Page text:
The torment of his guilt was such that when he finally saw that God operated by grace and love and not by our ability to live pious lives or follow men’s rules, he was willing to die rather than retract his teaching. At the Diet of Worms in 1521, Luther responded to the demand that he recant with these words:

Unless I am convinced by the testimony of the Scriptures or by clear reason (for I do not trust either in the pope or in councils alone, since it is well known that they have often erred and contradicted themselves), I am bound by the Scriptures I have quoted and my conscience is captive to the Word of God. I cannot and will not recant anything, since it is neither safe nor right to go against conscience. May God help me. Amen.

Like Luther, the reformer John Calvin was also greatly influenced by Augustine, and we can see Calvin’s Augustinian influence throughout much of the contemporary evangelical church, even in groups who do not identify themselves as Calvinists. However, Luther discovered what Calvin seemed to miss: The primacy of God’s Love. It was the knowledge that God was motivated by His love for us – rather than the need for God to assert His holiness, vengeance, or glory – that finally set Luther free.

I have no doubt that Luther’s beliefs were firmly founded on his reading of Scripture, as he stated at Worms, though I suspect his own personal experience of grace and God’s love that accompanied his theological breakthrough reinforced his commitment to the Gospel. Luther wrote,

“Thereupon I felt myself to be reborn and to have gone through an open door into paradise. The whole of scripture took on a new meaning, and whereas before the ‘righteousness of God’ had filled me with hate, now it became to me inexpressibly sweet in greater love. This passage of Paul became to me a gate to heaven . . . .”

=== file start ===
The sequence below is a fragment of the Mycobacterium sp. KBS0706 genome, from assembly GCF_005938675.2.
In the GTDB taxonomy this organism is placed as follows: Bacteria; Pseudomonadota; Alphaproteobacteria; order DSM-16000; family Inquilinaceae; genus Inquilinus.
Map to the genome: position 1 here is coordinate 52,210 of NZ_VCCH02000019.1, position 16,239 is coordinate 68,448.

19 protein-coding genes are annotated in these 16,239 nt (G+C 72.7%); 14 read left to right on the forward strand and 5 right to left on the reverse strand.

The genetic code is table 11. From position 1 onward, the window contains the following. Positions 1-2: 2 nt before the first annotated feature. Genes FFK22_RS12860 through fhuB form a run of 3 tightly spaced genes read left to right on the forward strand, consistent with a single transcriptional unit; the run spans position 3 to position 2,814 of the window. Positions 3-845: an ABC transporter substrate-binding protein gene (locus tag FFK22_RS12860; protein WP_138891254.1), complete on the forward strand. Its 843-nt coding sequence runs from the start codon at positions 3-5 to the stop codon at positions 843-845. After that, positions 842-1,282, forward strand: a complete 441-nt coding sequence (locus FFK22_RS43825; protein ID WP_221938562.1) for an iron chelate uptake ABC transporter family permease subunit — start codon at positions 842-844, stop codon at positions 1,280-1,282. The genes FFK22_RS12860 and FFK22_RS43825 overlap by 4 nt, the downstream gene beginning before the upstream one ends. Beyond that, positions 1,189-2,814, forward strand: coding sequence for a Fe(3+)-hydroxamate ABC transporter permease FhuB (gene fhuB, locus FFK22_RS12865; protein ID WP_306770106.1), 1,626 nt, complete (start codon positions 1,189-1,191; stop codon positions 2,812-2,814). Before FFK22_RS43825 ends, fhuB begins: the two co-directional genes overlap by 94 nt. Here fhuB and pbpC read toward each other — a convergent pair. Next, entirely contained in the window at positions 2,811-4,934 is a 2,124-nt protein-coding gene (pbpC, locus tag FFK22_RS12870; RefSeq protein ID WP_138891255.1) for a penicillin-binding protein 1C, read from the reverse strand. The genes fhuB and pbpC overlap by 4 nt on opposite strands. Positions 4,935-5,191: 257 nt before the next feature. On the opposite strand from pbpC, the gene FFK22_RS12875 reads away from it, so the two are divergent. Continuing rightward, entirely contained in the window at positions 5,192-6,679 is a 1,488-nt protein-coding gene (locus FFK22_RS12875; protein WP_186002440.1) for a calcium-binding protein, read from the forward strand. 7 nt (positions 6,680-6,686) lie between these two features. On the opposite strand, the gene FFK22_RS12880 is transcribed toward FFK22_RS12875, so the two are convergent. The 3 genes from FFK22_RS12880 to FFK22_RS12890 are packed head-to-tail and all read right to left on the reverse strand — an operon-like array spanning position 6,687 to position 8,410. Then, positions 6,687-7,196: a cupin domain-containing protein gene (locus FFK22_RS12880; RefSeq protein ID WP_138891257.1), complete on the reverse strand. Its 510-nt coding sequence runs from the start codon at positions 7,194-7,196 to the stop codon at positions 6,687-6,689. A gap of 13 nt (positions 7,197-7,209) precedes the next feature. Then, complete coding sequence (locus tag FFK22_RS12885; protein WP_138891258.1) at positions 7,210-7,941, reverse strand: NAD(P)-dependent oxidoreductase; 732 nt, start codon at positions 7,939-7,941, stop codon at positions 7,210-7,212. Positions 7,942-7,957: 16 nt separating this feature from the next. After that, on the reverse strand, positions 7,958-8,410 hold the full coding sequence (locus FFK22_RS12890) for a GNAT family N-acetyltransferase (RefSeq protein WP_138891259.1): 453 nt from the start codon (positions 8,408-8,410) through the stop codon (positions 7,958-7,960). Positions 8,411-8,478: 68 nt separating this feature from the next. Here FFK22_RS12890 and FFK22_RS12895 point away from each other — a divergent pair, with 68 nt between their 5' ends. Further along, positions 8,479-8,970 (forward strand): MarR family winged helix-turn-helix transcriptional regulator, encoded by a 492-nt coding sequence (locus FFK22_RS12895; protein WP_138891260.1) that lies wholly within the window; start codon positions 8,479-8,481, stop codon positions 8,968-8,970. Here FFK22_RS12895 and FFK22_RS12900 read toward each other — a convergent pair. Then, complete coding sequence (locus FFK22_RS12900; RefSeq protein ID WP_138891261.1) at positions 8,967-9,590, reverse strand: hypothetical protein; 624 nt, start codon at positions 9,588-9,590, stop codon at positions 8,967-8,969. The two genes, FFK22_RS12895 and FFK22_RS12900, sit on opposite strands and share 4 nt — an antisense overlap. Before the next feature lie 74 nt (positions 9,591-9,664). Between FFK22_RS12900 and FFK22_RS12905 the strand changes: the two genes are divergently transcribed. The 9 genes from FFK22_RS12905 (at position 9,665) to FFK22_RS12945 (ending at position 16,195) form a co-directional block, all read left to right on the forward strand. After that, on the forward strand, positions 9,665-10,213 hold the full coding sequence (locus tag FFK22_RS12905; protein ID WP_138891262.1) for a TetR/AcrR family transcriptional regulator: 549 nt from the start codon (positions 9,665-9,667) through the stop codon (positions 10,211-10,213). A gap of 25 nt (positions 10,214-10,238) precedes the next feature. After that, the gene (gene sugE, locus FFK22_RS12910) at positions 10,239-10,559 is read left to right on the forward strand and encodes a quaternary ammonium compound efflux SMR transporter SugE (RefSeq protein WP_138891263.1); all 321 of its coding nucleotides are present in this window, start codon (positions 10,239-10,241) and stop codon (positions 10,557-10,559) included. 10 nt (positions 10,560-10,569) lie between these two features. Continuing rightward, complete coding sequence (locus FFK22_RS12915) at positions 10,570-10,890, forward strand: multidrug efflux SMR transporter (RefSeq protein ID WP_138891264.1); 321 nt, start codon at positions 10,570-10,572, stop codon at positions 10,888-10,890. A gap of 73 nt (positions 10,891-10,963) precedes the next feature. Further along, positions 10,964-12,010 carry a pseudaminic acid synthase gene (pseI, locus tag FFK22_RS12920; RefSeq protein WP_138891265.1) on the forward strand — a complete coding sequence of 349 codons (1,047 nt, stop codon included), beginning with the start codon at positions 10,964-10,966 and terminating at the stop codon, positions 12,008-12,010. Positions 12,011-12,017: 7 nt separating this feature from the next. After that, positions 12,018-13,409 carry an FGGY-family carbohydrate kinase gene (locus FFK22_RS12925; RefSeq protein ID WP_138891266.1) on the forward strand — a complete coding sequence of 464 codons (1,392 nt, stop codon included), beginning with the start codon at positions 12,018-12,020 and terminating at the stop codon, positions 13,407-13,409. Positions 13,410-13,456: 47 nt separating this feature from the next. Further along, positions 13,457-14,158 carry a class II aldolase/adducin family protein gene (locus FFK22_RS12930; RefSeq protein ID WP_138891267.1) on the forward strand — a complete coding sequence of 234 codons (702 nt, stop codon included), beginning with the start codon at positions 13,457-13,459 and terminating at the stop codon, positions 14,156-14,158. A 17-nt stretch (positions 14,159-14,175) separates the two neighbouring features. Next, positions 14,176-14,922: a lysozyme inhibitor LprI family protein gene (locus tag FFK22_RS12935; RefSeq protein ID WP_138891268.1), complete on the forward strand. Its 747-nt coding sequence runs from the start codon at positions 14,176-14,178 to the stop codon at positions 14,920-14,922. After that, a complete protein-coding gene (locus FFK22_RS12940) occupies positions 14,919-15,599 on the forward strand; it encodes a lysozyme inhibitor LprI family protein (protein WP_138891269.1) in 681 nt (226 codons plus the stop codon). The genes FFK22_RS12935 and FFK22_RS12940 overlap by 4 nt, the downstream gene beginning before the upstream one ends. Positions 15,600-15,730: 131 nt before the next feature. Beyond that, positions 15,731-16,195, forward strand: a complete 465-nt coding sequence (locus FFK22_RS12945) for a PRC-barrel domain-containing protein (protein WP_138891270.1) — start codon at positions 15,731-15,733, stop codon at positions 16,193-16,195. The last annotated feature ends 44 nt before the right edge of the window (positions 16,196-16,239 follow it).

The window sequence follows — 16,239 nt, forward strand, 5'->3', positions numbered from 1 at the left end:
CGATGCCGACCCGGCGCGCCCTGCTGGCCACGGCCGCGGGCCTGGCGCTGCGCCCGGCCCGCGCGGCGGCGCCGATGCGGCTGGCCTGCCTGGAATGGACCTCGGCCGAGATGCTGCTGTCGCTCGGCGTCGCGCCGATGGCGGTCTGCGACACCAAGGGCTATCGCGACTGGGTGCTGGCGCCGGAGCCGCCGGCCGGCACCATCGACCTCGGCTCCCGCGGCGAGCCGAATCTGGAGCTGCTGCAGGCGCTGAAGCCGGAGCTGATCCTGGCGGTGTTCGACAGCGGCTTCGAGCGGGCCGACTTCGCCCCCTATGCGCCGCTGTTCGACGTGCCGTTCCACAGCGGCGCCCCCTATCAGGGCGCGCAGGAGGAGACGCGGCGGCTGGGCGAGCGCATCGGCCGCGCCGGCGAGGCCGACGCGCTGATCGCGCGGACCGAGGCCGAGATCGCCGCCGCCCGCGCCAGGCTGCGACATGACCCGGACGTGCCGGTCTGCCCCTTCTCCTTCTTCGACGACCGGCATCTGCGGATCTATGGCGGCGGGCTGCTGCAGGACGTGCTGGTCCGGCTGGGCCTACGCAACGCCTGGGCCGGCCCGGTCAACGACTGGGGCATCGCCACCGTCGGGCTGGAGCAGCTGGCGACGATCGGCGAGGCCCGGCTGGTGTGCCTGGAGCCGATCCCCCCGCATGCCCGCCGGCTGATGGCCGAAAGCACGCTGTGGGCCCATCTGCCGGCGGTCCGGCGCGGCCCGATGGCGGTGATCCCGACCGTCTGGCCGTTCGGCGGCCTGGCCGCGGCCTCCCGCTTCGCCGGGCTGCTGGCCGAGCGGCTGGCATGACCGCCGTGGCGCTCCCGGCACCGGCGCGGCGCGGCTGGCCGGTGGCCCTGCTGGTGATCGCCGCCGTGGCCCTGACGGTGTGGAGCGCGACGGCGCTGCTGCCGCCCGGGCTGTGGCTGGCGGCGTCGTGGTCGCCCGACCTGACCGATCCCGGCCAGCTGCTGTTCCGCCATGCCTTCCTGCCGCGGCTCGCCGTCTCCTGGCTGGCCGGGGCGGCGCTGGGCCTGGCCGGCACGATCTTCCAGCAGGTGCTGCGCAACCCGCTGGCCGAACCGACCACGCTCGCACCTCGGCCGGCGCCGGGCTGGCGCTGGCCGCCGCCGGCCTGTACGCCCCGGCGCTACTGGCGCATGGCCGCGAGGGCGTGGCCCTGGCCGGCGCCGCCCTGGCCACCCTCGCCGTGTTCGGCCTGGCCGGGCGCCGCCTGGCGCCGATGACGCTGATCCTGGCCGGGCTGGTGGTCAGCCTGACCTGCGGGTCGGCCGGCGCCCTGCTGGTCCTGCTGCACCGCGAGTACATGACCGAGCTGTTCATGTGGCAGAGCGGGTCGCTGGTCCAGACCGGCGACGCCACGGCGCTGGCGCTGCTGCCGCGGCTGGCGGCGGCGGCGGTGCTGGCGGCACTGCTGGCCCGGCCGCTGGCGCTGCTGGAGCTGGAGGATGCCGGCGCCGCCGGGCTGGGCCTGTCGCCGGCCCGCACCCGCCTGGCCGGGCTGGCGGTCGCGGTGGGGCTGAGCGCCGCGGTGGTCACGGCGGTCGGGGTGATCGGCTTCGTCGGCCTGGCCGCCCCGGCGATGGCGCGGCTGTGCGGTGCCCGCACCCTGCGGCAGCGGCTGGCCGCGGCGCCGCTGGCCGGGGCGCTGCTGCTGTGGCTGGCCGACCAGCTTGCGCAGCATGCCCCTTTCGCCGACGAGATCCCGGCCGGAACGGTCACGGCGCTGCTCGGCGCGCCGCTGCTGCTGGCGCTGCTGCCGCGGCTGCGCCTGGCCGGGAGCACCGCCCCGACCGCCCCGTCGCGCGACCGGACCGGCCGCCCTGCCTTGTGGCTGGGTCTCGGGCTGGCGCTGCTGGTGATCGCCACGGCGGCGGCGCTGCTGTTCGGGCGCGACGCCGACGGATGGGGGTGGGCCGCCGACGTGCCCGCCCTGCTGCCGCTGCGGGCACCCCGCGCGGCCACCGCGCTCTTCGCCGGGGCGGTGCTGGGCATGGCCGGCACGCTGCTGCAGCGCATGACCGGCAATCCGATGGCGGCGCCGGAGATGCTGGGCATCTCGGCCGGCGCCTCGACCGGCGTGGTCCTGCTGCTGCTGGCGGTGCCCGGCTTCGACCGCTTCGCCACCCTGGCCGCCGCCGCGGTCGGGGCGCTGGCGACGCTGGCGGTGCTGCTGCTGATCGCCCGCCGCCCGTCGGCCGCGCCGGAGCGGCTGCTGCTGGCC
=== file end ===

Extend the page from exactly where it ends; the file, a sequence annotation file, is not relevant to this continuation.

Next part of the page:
Having this revelation of God’s love, Luther was able to make such bold statements as, “Love God and do as you please” and the oft-quoted and often misunderstood, “Sin boldly.” Anyone who has read Luther will know that by no means was Luther encouraging licentiousness or sinfulness. Rather, Luther was convinced that we did not need to become holy before we can approach God; furthermore, he knew that we couldn’t if we tried. Being human, we will fail – however, that should not keep us from drawing near to God. As the writer of Hebrews said, “Let us therefore come boldly unto the throne of grace, that we may obtain mercy, and find grace to help in time of need. (Heb. 4:16 KJV)”

How else can we ever hope to boldly and with confidence (Heb. 10:19) enter God’s throne room, unless we are first convinced of God’s love for us? Even if we fully believe in the mechanics and legalities of our salvation, without being confident of God’s love, walking into God’s presence would give us a moment of pause. Is He perhaps just a little angry that we got in? Should I have given a dollar to that homeless man yesterday, or tithed more regularly? Will I be one of those to whom God will say, “I don’t know you?”

The true legacy that Luther gave to the Evangelical movement (which later became known as the Lutheran Church) is this certainty that we are indeed loved by God, the Creator of the universe.

It was, then, this rich heritage into which I was born, and for which I am eternally grateful.

Questions:

  1. Do you have a sense of having received a spiritual legacy, either personally, or in the church group you belong to?
  2. How does this flavor your present spiritual experience?